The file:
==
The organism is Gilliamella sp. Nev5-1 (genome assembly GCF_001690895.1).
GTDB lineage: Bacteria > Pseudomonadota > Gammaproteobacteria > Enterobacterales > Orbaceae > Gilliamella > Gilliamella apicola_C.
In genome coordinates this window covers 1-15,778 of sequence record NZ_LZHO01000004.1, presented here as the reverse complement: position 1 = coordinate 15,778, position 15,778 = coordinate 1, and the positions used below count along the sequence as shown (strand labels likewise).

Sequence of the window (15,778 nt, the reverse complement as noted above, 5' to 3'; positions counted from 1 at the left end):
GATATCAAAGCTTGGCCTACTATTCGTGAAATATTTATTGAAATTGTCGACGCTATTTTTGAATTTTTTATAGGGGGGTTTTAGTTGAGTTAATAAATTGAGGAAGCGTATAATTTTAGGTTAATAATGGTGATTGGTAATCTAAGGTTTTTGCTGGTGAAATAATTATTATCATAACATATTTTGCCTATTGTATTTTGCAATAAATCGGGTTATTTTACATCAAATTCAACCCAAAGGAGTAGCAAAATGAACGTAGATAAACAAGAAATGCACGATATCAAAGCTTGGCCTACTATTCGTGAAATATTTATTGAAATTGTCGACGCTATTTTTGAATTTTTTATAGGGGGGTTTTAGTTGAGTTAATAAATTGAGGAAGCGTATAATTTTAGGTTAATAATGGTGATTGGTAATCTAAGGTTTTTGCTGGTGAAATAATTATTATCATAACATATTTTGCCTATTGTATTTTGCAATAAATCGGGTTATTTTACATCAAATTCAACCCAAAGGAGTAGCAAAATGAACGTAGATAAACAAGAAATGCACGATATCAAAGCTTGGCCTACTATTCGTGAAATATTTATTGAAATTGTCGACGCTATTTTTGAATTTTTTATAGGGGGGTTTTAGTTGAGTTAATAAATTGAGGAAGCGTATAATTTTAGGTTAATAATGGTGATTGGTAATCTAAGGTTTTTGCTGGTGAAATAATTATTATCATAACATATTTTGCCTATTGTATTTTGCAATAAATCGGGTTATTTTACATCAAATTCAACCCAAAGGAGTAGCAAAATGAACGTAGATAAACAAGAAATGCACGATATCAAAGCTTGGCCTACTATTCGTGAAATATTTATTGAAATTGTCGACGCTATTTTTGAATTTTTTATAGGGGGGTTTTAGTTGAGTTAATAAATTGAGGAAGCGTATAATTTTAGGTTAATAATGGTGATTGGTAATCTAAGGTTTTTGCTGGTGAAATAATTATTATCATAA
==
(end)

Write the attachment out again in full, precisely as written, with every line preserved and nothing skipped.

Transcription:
The organism is Gilliamella sp. Nev5-1 (genome assembly GCF_001690895.1).
GTDB lineage: Bacteria > Pseudomonadota > Gammaproteobacteria > Enterobacterales > Orbaceae > Gilliamella > Gilliamella apicola_C.
In genome coordinates this window covers 1-15,778 of sequence record NZ_LZHO01000004.1, presented here as the reverse complement: position 1 = coordinate 15,778, position 15,778 = coordinate 1, and the positions used below count along the sequence as shown (strand labels likewise).

Sequence of the window (15,778 nt, the reverse complement as noted above, 5' to 3'; positions counted from 1 at the left end):
GATATCAAAGCTTGGCCTACTATTCGTGAAATATTTATTGAAATTGTCGACGCTATTTTTGAATTTTTTATAGGGGGGTTTTAGTTGAGTTAATAAATTGAGGAAGCGTATAATTTTAGGTTAATAATGGTGATTGGTAATCTAAGGTTTTTGCTGGTGAAATAATTATTATCATAACATATTTTGCCTATTGTATTTTGCAATAAATCGGGTTATTTTACATCAAATTCAACCCAAAGGAGTAGCAAAATGAACGTAGATAAACAAGAAATGCACGATATCAAAGCTTGGCCTACTATTCGTGAAATATTTATTGAAATTGTCGACGCTATTTTTGAATTTTTTATAGGGGGGTTTTAGTTGAGTTAATAAATTGAGGAAGCGTATAATTTTAGGTTAATAATGGTGATTGGTAATCTAAGGTTTTTGCTGGTGAAATAATTATTATCATAACATATTTTGCCTATTGTATTTTGCAATAAATCGGGTTATTTTACATCAAATTCAACCCAAAGGAGTAGCAAAATGAACGTAGATAAACAAGAAATGCACGATATCAAAGCTTGGCCTACTATTCGTGAAATATTTATTGAAATTGTCGACGCTATTTTTGAATTTTTTATAGGGGGGTTTTAGTTGAGTTAATAAATTGAGGAAGCGTATAATTTTAGGTTAATAATGGTGATTGGTAATCTAAGGTTTTTGCTGGTGAAATAATTATTATCATAACATATTTTGCCTATTGTATTTTGCAATAAATCGGGTTATTTTACATCAAATTCAACCCAAAGGAGTAGCAAAATGAACGTAGATAAACAAGAAATGCACGATATCAAAGCTTGGCCTACTATTCGTGAAATATTTATTGAAATTGTCGACGCTATTTTTGAATTTTTTATAGGGGGGTTTTAGTTGAGTTAATAAATTGAGGAAGCGTATAATTTTAGGTTAATAATGGTGATTGGTAATCTAAGGTTTTTGCTGGTGAAATAATTATTATCATAA